Presbyopia: Common Symptoms And Treatments
Are you finding yourself holding books and menus farther away to see clearly? Have you needed more light to read lately? Maybe you’ve recently increased the size of the font on your cell phone or computer to make it easier on your eyes. These are all symptoms of presbyopia – a common condition that begins to impact the near vision of most people in their 40s or 50s. As I explained in my previous blog post, presbyopia affects nearly everyone’s vision at some point, making it more difficult to see objects at close range. At Eye Doctors of Washington, we offer several procedures to treat presbyopia, such as laser vision correction and intraocular lenses (IOLs).
While prescription bifocals or over-the-counter reading glasses are probably the most common methods for treating presbyopia, these days many of our patients pursue options to avoid wearing glasses. Monovision LASIK is often used to treat our younger patients who are experiencing the effects of presbyopia but have yet to develop cataracts. This specialized LASIK surgery optimizes one eye for distance and the other eye for reading.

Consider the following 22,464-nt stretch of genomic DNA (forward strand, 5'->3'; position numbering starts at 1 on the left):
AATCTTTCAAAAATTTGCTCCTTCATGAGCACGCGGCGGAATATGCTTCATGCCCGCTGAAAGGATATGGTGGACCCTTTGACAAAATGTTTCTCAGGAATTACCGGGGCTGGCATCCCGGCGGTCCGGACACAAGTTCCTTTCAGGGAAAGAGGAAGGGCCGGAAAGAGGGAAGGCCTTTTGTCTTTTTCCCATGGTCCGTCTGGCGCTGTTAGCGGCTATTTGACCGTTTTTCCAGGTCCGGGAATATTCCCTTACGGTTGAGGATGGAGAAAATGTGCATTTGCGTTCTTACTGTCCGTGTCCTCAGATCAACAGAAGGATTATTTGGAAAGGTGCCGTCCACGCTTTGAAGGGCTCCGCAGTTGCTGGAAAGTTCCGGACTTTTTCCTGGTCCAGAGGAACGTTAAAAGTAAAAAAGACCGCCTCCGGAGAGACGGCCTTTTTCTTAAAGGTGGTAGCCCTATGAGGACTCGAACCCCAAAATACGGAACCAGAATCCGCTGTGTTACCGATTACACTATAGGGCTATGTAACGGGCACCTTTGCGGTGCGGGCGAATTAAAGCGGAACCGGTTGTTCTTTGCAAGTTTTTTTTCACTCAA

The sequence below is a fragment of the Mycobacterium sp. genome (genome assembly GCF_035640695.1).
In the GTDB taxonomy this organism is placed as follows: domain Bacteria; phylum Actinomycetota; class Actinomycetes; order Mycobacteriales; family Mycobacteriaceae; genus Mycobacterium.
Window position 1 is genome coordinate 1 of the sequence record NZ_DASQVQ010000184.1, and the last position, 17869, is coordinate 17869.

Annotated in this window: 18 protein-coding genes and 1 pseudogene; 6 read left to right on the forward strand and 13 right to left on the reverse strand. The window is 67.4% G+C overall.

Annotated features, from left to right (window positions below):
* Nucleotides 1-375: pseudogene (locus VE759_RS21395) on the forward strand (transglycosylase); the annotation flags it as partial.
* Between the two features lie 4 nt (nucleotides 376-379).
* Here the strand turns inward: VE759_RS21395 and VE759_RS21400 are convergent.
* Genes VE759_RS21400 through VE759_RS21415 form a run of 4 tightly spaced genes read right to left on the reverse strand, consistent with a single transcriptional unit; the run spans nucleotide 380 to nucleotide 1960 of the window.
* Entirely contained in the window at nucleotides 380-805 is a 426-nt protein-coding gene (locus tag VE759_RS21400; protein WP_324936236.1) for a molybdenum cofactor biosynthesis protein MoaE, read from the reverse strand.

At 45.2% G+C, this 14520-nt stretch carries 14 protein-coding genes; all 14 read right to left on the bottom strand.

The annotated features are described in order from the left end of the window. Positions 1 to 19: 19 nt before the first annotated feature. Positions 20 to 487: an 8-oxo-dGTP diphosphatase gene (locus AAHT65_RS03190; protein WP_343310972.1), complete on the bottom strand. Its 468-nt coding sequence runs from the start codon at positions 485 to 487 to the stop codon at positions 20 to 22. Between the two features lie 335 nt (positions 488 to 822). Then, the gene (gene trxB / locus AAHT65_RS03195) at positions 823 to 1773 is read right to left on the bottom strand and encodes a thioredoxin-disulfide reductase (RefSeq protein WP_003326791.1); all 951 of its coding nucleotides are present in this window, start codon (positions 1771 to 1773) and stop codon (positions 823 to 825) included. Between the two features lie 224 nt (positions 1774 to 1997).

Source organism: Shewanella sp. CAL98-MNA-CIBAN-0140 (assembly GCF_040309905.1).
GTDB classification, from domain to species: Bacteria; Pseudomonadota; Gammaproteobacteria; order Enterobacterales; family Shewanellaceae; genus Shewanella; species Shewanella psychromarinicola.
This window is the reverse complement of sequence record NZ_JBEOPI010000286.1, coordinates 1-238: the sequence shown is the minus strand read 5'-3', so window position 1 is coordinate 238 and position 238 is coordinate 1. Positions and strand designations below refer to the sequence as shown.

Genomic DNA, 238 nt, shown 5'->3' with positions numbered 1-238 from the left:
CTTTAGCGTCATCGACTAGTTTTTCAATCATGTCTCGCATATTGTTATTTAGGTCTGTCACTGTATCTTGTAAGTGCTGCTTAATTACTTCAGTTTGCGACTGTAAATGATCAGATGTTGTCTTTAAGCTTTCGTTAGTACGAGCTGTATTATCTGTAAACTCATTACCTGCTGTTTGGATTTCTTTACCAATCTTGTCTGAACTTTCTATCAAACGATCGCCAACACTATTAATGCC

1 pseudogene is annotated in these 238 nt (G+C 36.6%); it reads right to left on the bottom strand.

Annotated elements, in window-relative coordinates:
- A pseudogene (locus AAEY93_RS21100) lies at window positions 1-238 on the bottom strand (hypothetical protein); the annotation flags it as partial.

For our patients who have started to develop cataracts in addition to presbyopia, we use multifocal intraocular lenses (IOLs) to help restore the ability to focus at close range. These IOLs split the light into several different focal points, allowing a patient to see at near, intermediate, and distance. Multifocal IOLs are implanted in the eye during cataract surgery. A consultation with one of our ophthalmologists can help you determine which of these presbyopia treatment methods may be best for your unique circumstances.
– Dr. Adam Gess